Three hundred Daviess County High School sophomores participated in College and Career Readiness tours across the community on Friday.
According to Trey Pippen, College and Career Coordinator at Daviess County, sophomores were given the opportunity to sign up for any of the available tours.
“We used to take all of them to OCTC, but this year, we decided to try something different,” Pippen said, naming Brescia University, Kentucky Wesleyan College, Owensboro Community and Technical College, Owensboro Health, Phill’s Custom Cabinets, Regional Water Resource Agency, Sun Windows, UniFirst, and U.S. Bank among the post-secondary, vocational and career options available for the tour.
Students who visited Phill’s Custom Cabinets saw what owner Phillip Crabtree II has created with management and marketing degrees from the University of Kentucky.
“It’s all about using my mind,” Crabtree said, almost as his mantra as he discussed the purpose of each piece of equipment in the factory.
With 20 students wearing safety goggles and walking en masse through the factory, Crabtree took several opportunities to not only showcase the technological advances in the machinery used to make the cabinets, but to talk to students about using their brains.
Using terms like traditional accounting, cost accounting, net profit and product, Crabtree explained his company’s success. At each stop, Crabtree explained how products used to be made and then how he changed the assembly using his critical-thinking skills.
What used to take three and a half hours for Crabtree, using his time and the specified information, he can now do with a computer and take only a few minutes, Crabtree said. This benefit is also passed on to the customer, he said, because it does not take as long for him to do it.
As students watched a cabinet maker assemble an entire cabinet with products from the earlier-viewed machines, in less than 30 minutes, Crabtree took the opportunity to interact with the students. He explained how a TED talk he had watched created his “victim vs. victor” mentality.
“A victim asks, ‘Why is this happening to me?’” Crabtree said. “But you are the only advocate for yourself. A victor says, ‘Why is this happening FOR me?’”
He continued using personal examples to explain his belief that everything happens for a reason, showcasing how, after taking his life savings to get a patent for an innovative advancement, and with companies like IKEA interested in buying his patent-pending idea, his patent attorney contacted him to say there was a problem with some wording in the patent and they had failed to get the patent, eliminating the $40 million deal.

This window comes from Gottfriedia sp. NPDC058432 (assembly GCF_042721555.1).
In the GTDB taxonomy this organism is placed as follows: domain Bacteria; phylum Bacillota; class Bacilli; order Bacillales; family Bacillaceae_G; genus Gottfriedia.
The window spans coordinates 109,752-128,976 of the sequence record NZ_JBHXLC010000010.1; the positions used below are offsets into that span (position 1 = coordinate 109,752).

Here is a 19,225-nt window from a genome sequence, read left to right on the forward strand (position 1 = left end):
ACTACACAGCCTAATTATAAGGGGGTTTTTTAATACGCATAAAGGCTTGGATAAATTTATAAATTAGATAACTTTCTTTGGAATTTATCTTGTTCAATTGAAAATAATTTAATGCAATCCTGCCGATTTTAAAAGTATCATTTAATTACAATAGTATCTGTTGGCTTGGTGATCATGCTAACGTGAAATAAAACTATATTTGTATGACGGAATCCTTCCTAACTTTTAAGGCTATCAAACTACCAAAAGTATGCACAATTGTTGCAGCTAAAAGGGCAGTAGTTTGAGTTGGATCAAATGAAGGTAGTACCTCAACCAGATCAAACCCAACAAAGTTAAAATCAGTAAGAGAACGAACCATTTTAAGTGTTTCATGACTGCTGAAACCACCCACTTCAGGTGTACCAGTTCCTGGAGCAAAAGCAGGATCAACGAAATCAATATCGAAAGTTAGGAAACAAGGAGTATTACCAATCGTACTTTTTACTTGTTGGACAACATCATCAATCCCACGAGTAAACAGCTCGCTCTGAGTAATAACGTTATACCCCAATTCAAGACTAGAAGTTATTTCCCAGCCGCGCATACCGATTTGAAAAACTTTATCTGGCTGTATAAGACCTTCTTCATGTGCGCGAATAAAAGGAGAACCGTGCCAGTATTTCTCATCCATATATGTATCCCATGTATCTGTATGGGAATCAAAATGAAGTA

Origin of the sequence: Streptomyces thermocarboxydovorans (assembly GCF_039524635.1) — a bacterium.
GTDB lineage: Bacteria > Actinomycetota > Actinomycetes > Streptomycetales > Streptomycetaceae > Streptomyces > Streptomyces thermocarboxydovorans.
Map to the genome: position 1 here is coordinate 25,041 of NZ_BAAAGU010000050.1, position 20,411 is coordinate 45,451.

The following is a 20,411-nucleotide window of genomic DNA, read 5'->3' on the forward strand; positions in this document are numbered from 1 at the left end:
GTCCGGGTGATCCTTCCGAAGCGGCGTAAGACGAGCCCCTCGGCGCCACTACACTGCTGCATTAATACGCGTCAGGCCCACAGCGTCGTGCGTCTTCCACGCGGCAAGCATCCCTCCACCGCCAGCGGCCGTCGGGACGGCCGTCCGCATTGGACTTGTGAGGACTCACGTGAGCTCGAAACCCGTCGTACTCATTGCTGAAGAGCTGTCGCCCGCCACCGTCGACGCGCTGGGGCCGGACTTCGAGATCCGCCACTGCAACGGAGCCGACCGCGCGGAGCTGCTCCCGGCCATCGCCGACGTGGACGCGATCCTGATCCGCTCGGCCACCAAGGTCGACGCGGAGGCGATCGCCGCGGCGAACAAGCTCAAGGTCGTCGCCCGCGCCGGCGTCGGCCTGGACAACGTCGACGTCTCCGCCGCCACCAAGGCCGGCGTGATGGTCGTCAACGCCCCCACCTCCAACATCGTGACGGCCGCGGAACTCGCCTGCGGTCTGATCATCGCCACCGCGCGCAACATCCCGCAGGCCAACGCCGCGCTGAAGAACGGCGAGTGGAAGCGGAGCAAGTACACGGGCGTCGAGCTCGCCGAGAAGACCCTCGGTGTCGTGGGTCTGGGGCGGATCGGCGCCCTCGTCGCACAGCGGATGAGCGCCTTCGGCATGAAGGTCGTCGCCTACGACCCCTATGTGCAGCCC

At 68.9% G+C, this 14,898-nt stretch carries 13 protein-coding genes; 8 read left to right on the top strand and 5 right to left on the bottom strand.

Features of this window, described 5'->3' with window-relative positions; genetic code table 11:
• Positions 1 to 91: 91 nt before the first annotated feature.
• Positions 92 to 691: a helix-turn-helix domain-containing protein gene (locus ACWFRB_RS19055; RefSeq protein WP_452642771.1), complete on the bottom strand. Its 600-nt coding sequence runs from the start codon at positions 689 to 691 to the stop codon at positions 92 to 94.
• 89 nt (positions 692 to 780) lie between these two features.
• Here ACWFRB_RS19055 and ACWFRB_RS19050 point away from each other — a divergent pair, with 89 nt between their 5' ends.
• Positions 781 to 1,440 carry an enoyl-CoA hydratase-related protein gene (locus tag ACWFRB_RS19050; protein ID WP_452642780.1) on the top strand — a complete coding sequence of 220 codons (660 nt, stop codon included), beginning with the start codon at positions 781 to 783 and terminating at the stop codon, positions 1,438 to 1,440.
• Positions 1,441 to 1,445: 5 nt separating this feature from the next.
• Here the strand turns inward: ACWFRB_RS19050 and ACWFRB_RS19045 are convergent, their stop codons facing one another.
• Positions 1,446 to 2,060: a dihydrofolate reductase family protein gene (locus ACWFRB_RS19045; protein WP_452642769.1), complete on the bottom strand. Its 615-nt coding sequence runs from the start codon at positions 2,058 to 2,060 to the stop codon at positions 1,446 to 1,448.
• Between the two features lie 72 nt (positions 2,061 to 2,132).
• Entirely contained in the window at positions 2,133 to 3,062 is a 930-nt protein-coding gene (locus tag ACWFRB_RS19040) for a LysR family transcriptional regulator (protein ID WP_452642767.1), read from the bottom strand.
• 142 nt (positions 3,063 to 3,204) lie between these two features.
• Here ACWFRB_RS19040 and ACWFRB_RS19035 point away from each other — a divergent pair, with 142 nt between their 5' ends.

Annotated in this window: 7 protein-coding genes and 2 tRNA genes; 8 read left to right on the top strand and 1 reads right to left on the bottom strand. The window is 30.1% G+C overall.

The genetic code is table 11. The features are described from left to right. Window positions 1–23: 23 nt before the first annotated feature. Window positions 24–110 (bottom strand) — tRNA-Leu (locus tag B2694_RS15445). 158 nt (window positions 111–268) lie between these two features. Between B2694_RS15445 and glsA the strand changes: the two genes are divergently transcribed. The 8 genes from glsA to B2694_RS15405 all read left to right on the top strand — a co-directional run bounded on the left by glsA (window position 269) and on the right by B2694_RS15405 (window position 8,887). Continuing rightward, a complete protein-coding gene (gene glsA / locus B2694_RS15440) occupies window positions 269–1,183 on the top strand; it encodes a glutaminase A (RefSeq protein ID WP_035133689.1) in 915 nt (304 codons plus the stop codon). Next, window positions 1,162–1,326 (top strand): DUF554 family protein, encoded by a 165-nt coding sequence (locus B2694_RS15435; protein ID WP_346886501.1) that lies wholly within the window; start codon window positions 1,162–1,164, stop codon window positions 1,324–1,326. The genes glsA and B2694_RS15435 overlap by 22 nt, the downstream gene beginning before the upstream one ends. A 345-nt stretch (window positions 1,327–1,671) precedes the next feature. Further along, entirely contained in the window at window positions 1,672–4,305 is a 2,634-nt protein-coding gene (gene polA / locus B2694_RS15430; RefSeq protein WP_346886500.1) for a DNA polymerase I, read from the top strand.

“It’s OK to fail; it’s all about how you get up,” Crabtree said, often using the phrase of “pulling yourself up by the bootstraps” to explain to students how his failings have been positive.
Do not be the victim; fight for joy, fight to be positive, Crabtree told the students.
Crabtree explained a second-floor windowed room in the back of the factory, telling students that video games have helped them create 3D-design kitchens that clients can walk through on a screen.
“We are even trying to make that mobile,” Crabtree said. “This way, the designers can work from anywhere for the clients.”
Alyssa Peercy, one of the students on the tour signed up for Phill’s Custom Cabinets because she is interested in the arts and house structures.
“I wanted to see how they make it,” she said. Impressed by the “cool stuff” she saw, she was more impressed with Crabtree’s message.
“You don’t have to rush into what you want to do,” she said. “The cabinet guy had only been here a short time.”
DCHS sophomore Jonathan Barnes said he has always been interested in working with his hands, doing woodworking and incorporating a business plan. Visiting Phill’s Custom Cabinets showed him a “different perception” on how to do this.
“It is eye-opening,” said Barnes.
Pippen said the goal for students is a well-paying job that allows them to provide for their families and be a productive member of our community.
“The kids had a great time,” Pippen said. “They were enamored with some of the things they saw. Even if they don’t have much interest in pursuing career paths they saw today, they were still impressed by the incredible things our local manufacturers and employers are doing to serve our community and grow our local economy.”